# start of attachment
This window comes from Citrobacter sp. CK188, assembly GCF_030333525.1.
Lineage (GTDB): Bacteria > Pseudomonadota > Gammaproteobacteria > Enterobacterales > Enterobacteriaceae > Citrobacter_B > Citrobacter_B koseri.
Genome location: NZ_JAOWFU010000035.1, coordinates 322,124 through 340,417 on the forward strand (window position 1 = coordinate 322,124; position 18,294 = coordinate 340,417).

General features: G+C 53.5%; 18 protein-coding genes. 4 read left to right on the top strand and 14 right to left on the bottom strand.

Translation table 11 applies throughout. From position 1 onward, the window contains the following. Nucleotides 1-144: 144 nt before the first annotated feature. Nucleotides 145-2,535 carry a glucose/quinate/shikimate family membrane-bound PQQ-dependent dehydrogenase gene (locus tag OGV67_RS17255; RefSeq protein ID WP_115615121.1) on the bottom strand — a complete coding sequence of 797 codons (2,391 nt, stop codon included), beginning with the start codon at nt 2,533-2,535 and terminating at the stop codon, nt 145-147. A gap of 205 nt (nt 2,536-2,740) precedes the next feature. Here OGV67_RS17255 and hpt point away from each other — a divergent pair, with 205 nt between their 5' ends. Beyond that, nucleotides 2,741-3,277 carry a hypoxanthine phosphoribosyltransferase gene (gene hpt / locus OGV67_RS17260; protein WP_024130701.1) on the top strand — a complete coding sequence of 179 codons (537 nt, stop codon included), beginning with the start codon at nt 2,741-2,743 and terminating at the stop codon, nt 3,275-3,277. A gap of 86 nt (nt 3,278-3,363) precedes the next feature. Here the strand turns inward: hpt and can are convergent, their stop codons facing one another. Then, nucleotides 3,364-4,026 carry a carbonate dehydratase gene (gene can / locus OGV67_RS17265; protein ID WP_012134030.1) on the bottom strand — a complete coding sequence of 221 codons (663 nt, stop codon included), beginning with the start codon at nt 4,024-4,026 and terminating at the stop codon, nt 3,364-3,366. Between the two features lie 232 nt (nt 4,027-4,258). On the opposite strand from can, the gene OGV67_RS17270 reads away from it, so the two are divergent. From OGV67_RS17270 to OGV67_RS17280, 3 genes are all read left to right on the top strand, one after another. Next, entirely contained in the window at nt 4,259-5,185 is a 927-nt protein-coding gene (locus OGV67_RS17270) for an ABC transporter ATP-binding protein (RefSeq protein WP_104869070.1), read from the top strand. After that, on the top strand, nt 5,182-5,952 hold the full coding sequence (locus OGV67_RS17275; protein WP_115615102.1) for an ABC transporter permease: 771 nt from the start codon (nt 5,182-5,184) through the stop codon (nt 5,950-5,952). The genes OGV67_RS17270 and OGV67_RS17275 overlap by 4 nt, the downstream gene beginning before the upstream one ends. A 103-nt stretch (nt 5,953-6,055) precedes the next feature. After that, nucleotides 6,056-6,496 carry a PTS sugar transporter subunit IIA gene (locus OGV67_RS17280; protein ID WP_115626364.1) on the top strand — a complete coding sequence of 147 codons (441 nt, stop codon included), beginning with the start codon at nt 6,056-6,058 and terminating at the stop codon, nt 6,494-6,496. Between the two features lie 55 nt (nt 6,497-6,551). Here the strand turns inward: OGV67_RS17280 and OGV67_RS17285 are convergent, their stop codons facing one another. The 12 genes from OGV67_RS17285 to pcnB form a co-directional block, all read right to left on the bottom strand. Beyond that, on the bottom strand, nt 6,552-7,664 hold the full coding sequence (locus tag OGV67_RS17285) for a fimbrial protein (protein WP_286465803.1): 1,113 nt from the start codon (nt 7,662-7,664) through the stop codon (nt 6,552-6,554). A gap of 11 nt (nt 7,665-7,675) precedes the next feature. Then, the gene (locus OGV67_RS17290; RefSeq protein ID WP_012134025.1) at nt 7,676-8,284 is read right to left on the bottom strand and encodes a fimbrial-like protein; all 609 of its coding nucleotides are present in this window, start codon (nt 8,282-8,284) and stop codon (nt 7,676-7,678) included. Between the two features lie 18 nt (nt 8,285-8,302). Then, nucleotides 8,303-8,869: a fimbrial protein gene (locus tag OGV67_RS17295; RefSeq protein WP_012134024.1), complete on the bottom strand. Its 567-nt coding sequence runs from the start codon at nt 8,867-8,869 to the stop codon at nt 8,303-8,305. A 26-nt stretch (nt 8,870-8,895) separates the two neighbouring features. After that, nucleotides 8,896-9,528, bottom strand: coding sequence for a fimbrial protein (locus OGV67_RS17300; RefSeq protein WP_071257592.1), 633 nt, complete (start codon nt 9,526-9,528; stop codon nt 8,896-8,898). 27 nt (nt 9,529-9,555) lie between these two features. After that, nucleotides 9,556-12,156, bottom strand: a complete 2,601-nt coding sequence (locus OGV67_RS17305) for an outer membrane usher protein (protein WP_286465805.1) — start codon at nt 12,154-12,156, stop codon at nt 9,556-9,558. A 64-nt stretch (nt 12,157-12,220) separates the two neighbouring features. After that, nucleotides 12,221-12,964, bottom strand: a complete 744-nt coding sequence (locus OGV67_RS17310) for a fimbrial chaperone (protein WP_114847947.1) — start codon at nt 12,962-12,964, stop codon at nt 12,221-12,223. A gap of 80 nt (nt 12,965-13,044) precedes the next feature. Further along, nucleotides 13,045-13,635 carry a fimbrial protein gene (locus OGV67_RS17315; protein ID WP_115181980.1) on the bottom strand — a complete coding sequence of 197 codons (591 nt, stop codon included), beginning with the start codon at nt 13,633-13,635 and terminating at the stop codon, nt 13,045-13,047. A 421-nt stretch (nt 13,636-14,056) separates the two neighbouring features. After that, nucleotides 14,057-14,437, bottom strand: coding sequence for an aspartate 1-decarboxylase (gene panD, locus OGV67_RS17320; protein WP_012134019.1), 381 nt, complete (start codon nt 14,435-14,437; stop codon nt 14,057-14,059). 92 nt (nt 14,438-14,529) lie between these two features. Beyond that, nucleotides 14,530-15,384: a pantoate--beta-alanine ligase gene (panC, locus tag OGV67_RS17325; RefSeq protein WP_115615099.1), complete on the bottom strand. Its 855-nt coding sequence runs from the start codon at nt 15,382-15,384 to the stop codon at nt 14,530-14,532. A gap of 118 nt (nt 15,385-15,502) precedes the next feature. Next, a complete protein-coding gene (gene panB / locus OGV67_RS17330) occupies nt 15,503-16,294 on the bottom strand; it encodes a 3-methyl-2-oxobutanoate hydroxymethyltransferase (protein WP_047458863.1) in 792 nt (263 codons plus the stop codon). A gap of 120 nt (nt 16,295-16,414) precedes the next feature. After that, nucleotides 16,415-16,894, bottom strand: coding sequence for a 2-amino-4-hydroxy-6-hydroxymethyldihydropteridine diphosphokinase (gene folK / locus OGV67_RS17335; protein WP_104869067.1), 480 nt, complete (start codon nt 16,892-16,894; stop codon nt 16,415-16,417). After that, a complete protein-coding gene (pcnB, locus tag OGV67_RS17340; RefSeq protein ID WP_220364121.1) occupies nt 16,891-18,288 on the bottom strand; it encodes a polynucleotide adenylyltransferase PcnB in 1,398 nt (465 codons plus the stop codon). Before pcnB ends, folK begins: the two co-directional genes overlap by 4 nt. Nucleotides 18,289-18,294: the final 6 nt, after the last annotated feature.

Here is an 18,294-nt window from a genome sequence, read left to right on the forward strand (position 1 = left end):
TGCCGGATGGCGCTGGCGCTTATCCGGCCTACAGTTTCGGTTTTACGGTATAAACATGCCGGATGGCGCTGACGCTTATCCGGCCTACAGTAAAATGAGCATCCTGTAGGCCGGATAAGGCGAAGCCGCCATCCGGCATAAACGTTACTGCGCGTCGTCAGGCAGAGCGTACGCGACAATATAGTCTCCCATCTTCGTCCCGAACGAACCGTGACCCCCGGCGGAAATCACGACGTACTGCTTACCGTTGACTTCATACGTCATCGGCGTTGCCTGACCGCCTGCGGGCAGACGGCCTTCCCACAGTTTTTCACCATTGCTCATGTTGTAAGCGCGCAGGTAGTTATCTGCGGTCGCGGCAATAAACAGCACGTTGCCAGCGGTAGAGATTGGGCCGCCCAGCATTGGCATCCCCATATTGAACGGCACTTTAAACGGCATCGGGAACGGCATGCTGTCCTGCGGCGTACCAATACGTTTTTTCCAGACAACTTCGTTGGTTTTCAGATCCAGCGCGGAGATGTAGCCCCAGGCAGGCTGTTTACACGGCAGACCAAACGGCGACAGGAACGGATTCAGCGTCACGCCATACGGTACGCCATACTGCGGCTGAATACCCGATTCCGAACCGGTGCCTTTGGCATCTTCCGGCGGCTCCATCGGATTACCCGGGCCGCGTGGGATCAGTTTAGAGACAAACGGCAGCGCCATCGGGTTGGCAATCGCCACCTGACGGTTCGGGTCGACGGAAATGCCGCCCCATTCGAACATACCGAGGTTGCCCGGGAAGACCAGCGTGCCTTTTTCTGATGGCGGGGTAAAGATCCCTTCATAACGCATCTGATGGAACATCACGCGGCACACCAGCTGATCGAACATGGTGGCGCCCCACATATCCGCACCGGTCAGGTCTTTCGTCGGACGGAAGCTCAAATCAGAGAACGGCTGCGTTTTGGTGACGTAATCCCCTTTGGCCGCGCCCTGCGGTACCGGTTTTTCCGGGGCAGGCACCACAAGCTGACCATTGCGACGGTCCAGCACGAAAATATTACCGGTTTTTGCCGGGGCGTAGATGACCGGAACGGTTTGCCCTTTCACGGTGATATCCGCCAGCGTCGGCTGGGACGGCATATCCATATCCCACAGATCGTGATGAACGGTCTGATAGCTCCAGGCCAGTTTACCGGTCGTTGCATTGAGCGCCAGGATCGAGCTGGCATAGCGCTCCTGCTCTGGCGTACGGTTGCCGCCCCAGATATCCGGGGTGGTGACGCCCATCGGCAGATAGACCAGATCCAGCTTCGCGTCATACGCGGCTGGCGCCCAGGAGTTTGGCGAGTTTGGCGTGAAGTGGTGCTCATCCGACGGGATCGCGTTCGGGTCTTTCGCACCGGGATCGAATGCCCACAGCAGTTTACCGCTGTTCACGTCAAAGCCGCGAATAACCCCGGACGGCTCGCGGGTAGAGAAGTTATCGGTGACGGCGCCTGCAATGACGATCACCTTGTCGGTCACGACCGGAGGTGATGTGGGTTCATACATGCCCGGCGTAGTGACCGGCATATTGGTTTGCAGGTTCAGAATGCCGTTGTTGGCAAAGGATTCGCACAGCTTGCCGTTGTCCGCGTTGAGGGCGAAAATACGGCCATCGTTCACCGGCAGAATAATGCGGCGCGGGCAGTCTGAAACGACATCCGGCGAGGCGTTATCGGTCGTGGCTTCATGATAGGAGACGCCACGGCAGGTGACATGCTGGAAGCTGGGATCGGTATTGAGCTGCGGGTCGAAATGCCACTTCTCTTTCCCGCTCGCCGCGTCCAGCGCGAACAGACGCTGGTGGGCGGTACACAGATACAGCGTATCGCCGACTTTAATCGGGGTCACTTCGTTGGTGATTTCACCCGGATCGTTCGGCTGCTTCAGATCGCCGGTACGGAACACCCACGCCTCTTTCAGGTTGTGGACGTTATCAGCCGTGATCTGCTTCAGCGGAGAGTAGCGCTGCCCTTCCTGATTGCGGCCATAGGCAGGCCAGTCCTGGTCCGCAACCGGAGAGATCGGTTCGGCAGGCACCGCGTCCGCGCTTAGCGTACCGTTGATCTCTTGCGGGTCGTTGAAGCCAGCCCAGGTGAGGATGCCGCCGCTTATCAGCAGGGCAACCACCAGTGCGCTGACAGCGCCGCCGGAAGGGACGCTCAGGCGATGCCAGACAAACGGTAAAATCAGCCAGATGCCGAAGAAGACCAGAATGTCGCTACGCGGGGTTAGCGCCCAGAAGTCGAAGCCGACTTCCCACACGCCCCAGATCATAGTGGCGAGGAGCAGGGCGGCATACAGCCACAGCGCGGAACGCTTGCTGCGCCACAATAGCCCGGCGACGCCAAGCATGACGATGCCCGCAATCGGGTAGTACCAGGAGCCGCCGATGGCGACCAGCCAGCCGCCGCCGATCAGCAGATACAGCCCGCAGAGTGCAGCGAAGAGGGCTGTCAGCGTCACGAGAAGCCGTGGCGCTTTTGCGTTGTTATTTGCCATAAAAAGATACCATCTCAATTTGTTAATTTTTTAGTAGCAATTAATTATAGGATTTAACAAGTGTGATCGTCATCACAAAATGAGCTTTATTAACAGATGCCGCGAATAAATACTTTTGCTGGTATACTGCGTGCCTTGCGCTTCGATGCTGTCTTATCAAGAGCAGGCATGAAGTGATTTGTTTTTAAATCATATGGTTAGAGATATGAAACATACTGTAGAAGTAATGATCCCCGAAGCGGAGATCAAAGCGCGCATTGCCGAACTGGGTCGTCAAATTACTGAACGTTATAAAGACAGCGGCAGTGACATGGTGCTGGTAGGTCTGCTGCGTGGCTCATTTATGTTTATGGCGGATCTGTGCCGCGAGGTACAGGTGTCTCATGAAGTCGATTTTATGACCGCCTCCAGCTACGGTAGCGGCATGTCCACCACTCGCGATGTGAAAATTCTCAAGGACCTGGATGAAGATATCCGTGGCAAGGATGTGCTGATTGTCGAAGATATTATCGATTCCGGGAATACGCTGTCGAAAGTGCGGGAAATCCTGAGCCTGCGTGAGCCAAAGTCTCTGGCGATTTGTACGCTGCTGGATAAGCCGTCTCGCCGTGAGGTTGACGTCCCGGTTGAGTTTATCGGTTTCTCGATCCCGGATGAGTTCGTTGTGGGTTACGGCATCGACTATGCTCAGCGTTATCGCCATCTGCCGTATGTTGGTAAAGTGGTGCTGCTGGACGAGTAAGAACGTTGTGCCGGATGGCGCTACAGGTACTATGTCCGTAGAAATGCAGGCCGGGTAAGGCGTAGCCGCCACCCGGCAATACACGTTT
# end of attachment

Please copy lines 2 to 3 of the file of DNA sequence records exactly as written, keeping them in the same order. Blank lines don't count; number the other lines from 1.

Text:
Lineage (GTDB): Bacteria > Pseudomonadota > Gammaproteobacteria > Enterobacterales > Enterobacteriaceae > Citrobacter_B > Citrobacter_B koseri.
Genome location: NZ_JAOWFU010000035.1, coordinates 322,124 through 340,417 on the forward strand (window position 1 = coordinate 322,124; position 18,294 = coordinate 340,417).